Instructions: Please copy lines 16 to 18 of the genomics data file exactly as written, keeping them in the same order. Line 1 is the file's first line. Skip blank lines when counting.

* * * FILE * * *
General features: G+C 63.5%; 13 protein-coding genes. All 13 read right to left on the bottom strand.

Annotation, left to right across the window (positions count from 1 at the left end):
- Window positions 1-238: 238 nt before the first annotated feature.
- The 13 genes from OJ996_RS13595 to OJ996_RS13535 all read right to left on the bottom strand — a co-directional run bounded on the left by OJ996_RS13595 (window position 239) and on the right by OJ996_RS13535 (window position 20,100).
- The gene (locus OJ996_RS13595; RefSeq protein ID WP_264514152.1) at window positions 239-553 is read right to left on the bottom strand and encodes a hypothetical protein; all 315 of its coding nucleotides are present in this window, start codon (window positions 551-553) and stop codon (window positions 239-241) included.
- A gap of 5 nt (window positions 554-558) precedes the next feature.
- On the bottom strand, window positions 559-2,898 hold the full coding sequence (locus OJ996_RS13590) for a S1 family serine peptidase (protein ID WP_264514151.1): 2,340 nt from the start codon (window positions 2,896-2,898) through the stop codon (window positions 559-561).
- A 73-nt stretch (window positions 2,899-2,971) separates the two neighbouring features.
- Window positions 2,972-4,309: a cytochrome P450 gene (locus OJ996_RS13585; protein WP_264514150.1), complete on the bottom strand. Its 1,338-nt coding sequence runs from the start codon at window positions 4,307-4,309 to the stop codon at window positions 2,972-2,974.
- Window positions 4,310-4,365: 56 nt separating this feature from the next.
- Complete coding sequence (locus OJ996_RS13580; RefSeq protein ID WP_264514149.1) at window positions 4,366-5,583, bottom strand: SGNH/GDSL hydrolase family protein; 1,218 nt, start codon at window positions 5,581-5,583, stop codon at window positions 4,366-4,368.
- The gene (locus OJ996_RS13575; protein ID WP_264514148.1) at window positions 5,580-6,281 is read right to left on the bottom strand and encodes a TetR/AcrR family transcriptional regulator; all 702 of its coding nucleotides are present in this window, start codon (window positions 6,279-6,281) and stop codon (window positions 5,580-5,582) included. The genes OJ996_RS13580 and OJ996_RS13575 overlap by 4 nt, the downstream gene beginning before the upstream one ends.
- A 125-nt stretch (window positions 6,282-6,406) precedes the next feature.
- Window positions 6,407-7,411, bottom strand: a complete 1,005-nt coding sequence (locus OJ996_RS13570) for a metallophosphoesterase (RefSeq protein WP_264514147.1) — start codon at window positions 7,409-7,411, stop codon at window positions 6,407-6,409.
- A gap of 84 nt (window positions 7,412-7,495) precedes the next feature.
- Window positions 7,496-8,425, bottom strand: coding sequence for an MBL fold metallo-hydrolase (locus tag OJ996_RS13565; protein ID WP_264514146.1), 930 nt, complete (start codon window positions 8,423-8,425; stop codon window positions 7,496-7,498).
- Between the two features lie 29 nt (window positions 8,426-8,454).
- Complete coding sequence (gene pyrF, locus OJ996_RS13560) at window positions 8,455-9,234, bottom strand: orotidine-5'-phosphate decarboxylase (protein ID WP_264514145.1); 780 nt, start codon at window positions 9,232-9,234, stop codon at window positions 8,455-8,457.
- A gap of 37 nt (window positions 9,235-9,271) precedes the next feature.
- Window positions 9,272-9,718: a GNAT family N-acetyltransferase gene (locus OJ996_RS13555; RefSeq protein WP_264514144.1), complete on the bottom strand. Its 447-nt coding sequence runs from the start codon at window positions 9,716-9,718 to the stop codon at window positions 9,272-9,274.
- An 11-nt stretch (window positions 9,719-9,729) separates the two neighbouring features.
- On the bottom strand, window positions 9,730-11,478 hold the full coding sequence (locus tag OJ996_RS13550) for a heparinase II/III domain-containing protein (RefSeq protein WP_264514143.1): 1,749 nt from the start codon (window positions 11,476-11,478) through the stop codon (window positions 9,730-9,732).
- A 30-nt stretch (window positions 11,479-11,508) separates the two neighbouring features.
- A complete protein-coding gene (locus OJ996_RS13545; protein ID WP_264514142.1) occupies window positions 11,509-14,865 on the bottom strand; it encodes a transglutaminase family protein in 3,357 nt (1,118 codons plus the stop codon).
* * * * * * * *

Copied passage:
- Window positions 7,496-8,425, bottom strand: coding sequence for an MBL fold metallo-hydrolase (locus tag OJ996_RS13565; protein ID WP_264514146.1), 930 nt, complete (start codon window positions 8,423-8,425; stop codon window positions 7,496-7,498).
- Between the two features lie 29 nt (window positions 8,426-8,454).
- Complete coding sequence (gene pyrF, locus OJ996_RS13560) at window positions 8,455-9,234, bottom strand: orotidine-5'-phosphate decarboxylase (protein ID WP_264514145.1); 780 nt, start codon at window positions 9,232-9,234, stop codon at window positions 8,455-8,457.